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No Fault Divorces Coming April 2022

After decades of campaigns for a no fault divorce, the Divorce, Dissolution and Separation Bill obtained Royal Assent in June 2020 and no fault divorces are coming into legal effect on 6th April 2022 joining a number of other jurisdictions, such as Australia, Canada and some US states, who already have no fault divorce laws.

What does the new divorce law replace?

The government’s Divorce, Dissolution and Separation Act 2020 will reform the divorce process to remove the concept of apportioning blame. Under the previous law, there were 5 grounds on which a spouse would prove the irretrievable breakdown of marriage: -

  • Adultery
  • Unreasonable Behaviour
  • Desertion
  • 2 years separation with consent of the other spouse
  • 5 years separation without consent of the other party

These grounds will be removed and the only requirement for a divorce will be for at least one spouse to provide a legal statement to say the marriage has broken down irretrievably to start the divorce proceedings. This statement counts as conclusive evidence and cannot be contested. Divorce proceedings can now only be challenged on jurisdiction grounds, the validity of the marriage or certain grounds including fraud and coercion. 

By removing the requirement to assert fault or blame onto the other party, this will reduce the pressure and stress that is often experienced by children during a divorce. Not only is the process smoother and easier to complete, but children are less likely to be become caught up in conflict caused by the proceedings.

The spouse who is applying for a divorce will now be known as the “applicant” and not the “petitioner” as they are currently known. Divorce petitions will now be known as divorce applications.

There will no longer be a Decree Nisi or a Decree Absolute. A Decree Nisi will be now known as a Conditional Order and a Decree Absolute will be known as a Final Order.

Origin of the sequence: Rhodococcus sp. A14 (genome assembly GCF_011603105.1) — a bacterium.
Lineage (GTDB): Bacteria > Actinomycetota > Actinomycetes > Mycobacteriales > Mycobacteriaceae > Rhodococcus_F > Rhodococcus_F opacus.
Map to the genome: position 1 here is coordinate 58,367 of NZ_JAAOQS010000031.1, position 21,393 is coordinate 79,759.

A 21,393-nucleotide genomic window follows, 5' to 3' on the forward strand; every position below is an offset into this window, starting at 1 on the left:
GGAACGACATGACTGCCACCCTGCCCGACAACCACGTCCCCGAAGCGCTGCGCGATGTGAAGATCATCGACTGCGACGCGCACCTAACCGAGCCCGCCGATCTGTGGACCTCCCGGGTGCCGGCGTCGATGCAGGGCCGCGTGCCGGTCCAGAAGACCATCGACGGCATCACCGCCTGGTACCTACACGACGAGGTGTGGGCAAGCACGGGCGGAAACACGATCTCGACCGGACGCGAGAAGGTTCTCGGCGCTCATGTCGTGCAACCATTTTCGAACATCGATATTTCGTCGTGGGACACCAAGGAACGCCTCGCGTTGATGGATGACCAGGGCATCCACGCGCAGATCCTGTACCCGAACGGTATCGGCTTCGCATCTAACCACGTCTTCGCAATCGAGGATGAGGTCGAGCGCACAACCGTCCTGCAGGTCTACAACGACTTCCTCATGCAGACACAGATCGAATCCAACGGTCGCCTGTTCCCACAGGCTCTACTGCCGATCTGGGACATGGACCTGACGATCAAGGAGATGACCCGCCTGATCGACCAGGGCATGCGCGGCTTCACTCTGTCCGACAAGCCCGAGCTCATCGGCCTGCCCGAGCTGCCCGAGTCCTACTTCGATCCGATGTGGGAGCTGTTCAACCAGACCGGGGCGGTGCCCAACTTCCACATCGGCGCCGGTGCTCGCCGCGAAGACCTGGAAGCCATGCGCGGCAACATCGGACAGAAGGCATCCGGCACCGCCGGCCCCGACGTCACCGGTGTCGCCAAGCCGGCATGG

The new divorce process

Following submission of the statement to say the marriage has irretrievably broken down, the new law introduces a ‘minimum period’ of 20 weeks in the divorce and dissolution proceedings after which the applicant(s) may apply for a conditional order. This ensures that there is a period of reflection, and where divorce is inevitable, provides a greater opportunity for couples to agree the practical arrangements for the future including any financial settlements.

After the 20 week period, the Conditional Order will be granted by the courts and then there will be an additional 6 week period before the Final Order is granted. The Final Order will terminate the marriage or civil partnership. This 6 week period will allow parties to apply to the court for approval of their agreed financial settlement. This means that the divorce process will take a minimum of 6 months, or 26 weeks, to be finalised. 

A major change under the new law is that couples can make a joint application for a divorce and the Conditional Order and Final Order can be applied for jointly as well as individually. Introducing joint applications removes the adversarial element of divorce and reflects the fact that sometimes separation is a mutual decision.

These changes are a very welcome reform to the present laws, which will help to reduce conflict and enable divorcing spouses to move forward without having to attribute blame for the breakdown of the marriage in the divorce process.

Legal assistance

If you require independent legal advice please do not hesitate to contact our Family & Matrimonial team by phone on 01329 282841 or 023 9249 2300 or by email at [email protected].

 

The contents of this article are intended for general information purposes only and shall not be deemed to be, or constitute, legal advice, and should not be relied upon as advice. We cannot accept responsibility for any loss as a result of acts or omissions taken in respect of this article. All content was correct at the time of publishing. Legal advice should always be sought in relation to specific circumstances.